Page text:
The one with the sonic screwdriver in the pocket. No, I'll leave the fez.

        1. Tim99 Silver badge
          Alien

          Re: Merlin engine?

          @Allan George Dyer

          " ...the RR Merlin's space-flight capabilities are well known..."

          Yes, how about four of them: Picture Link

          1. Dave Bell
            Childcatcher

            Re: Merlin engine?

            I remember the fuss about the original story, but that illustration is thoroughly faked. Look at the date on the newspaper, and the general feel of the design. You can find plenty of pics of the real front page with that story--14th August 1988. It seems to go back to a Russian report of March that year, and the named "scientist" has cropped up as the source of other similarly incredible reports over more than 20 years.

            1. James O'Shea
              Headmaster

              Re: Merlin engine?

              "the named "scientist" has cropped up as the source of other similarly incredible reports over more than 20 years."

              Herr Professor Doktor Zarkov has been the source of many major revelations over almost 70 years. <http://en.wikipedia.org/wiki/Hans_Zarkov>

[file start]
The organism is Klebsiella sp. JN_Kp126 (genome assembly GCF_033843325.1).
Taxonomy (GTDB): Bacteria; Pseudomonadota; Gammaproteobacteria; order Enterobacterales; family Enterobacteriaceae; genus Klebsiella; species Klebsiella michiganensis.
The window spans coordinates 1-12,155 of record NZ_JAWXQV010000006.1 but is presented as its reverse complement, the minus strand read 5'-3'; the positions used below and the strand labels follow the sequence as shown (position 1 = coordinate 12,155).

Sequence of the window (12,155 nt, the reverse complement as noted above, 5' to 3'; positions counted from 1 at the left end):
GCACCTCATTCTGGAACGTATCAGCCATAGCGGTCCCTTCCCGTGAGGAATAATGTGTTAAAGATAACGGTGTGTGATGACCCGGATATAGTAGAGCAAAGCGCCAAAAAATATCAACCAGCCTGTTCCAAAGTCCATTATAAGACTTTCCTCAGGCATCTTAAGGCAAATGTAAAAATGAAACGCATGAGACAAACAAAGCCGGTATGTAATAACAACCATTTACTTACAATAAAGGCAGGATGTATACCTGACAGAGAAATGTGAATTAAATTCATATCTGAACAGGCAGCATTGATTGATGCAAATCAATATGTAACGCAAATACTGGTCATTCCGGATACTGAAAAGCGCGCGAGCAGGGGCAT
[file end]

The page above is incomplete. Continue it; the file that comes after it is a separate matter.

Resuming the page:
<exit, stage right, to the sound of Mercury & May singing 'Flash!">

          2. Shrimpling

            Re: Merlin engine?

            Have you got the rest of the paper? I want to "read" about this Triple Breasted Whore.

    2. Anonymous Coward
      Gimp

      Re: Merlin engine?

      >"That name has already been taken and is no longer available."

      Well then - Tim Cook needs to get off his butt and sue somebody!

    3. Anonymous Coward
      Anonymous Coward

      If

      If I'd not seen it I'd have thought it was a slow rewind, brilliant is a word that doesn't do it justice.

      But just how may mpg do you get?

      1. Tom 7 Silver badge

        Re: If

        looks like about 0 as it didn’t get anywhere in the end.

        I think I must have watched too many rocket launches - I was secretly disappointed there want a huge conflagration as there normally is when one of these things comes back too quickly.

      2. C 18
        Trollface

        Re: If